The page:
Oldham County Historical Society & Museum
The Oldham County History Center is owned and operated by the Oldham County Historical Society. The Center is located on the block west of the Courthouse Square in LaGrange Kentucky. There are three buildings on the History Center property: J.C. Barnett Archives and Library, the Peyton Samuel Head Family Museum and the Robb Morris Chapel. The archives and museum buildings were erected in 1840. The church was built in 1880. The Archives building was owned by James and Amanda Mount during the Civil War. During this time "Aunt Amanda" received letters from her nephew, Amos Mount, who wrote about his experiences as a Union soldier during the Civil War. There letters are part of the Oldham County Historical Society Collections.
In the 1860 census for Kentucky, over 1/3 of people counted in Oldham County were of African American descent, primarily listed as slave property. These African American families contributed to the economy, culture and tradition of our community and established their American roots in our Kentucky soil. The untold stories of escape and capture were buried in the past but our continued efforts in research at the Oldham County History Center have revealed remarkable resistance, tenacity and courage of people seeking freedom and democracy.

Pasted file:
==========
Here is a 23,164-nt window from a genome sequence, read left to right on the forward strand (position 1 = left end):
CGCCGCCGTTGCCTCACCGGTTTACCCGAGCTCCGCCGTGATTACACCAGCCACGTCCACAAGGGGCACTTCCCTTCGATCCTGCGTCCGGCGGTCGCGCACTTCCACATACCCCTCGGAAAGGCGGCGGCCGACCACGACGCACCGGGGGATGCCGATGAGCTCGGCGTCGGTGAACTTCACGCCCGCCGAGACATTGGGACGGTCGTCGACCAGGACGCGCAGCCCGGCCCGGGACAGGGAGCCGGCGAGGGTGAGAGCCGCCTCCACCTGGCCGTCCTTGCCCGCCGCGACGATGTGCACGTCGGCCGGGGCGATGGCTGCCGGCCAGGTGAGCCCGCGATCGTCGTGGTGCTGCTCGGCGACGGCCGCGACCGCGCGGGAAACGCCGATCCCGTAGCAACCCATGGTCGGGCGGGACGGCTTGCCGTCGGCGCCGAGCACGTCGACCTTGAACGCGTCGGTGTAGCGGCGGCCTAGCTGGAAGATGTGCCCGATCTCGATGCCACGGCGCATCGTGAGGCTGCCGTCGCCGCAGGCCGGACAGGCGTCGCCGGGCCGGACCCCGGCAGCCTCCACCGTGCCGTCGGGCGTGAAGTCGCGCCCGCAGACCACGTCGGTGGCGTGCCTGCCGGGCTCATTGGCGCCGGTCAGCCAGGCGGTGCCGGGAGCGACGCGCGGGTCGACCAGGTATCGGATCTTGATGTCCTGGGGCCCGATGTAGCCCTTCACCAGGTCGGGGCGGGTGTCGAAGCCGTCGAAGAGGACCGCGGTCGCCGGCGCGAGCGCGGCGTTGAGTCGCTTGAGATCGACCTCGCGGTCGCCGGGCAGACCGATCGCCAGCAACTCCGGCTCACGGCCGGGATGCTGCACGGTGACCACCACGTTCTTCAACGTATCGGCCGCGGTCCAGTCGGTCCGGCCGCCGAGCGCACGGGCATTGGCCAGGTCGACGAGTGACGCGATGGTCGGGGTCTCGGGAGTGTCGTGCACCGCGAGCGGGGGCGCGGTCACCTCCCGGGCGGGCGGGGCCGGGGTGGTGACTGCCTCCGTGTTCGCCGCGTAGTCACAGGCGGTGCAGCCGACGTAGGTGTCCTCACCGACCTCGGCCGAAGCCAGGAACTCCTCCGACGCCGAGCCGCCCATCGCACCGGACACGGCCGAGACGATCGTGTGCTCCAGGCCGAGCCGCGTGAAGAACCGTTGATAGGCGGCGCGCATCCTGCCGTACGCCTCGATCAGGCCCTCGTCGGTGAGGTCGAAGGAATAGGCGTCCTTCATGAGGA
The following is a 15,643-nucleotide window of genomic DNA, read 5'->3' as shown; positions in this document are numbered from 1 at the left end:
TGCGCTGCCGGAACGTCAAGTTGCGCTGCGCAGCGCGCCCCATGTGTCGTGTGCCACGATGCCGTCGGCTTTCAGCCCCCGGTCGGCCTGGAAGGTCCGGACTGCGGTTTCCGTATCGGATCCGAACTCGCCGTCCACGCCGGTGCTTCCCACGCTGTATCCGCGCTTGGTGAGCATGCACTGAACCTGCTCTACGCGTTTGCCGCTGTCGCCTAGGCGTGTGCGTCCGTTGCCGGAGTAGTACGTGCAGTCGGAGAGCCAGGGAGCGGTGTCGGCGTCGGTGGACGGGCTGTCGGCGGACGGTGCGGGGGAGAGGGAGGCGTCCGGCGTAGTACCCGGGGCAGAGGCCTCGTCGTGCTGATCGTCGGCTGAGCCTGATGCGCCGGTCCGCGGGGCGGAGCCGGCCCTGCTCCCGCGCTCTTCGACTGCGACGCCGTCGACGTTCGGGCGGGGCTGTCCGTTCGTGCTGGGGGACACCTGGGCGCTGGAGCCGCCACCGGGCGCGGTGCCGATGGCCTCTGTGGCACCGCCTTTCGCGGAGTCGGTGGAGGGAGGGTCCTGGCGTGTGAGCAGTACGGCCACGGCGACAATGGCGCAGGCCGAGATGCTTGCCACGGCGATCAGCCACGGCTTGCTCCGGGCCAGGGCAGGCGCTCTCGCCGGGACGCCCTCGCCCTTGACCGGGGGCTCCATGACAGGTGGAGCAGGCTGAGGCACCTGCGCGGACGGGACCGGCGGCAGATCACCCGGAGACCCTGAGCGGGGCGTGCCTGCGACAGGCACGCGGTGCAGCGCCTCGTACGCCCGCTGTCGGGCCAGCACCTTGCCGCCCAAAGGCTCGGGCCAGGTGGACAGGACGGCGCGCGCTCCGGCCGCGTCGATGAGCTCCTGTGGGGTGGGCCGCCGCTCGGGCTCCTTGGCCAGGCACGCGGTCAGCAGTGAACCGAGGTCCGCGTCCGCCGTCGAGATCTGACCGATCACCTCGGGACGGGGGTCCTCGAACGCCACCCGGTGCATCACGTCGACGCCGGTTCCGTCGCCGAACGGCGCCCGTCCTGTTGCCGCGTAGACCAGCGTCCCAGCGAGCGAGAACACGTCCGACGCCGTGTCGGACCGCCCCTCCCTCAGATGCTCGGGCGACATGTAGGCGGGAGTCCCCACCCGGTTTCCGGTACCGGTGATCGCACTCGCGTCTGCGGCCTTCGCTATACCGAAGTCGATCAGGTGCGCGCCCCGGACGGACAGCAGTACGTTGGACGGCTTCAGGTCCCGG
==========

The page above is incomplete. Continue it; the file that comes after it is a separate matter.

Our J. Chilton Barnett Library & Archives on the history center campus has recently been added as a facility to the National Park Service National Underground Railroad Network to Freedom. We house rare slave documents and papers, including bounty hunter papers issued for slaves from Amanda and James Mount, who lived in the archives building when it was their residence from 1840 through the early 1900s. Our archaeology program, Bibb Escapes/Gatewood Plantation has been added as a site to the National Park Service National Underground Railroad to Network to Freedom. We opened the site in 2007 because it was the last place that Bibb resided with his wife and daughter, until his final escape from Kentucky.
Our renovated museum, which re-opened in January 2016, challenges visitors to become “freedom seekers” as they learn about efforts of local people like slave/abolitionists Henry Bibb and Elijah Marrs as well as Abraham Lincoln’s friend, Richard Oglesby- to make our democracy stronger. The museum is now an official “National Park Service Passport Site” and offers “Junior Ranger Programs.”
At the history center we continue our research and have identified other significant places in our county in African American Heritage such as slave cemeteries, our Rosenwald Schools and slave holding farms such as Hermitage, Woodland and Mauvilla. Our unique position on the Ohio River involved a high level of commerce and trade during these important Antebellum years of American history. Visitors enjoy the use of our museum as well as the research available in our archives to explore genealogy and research our documents, papers and historic images.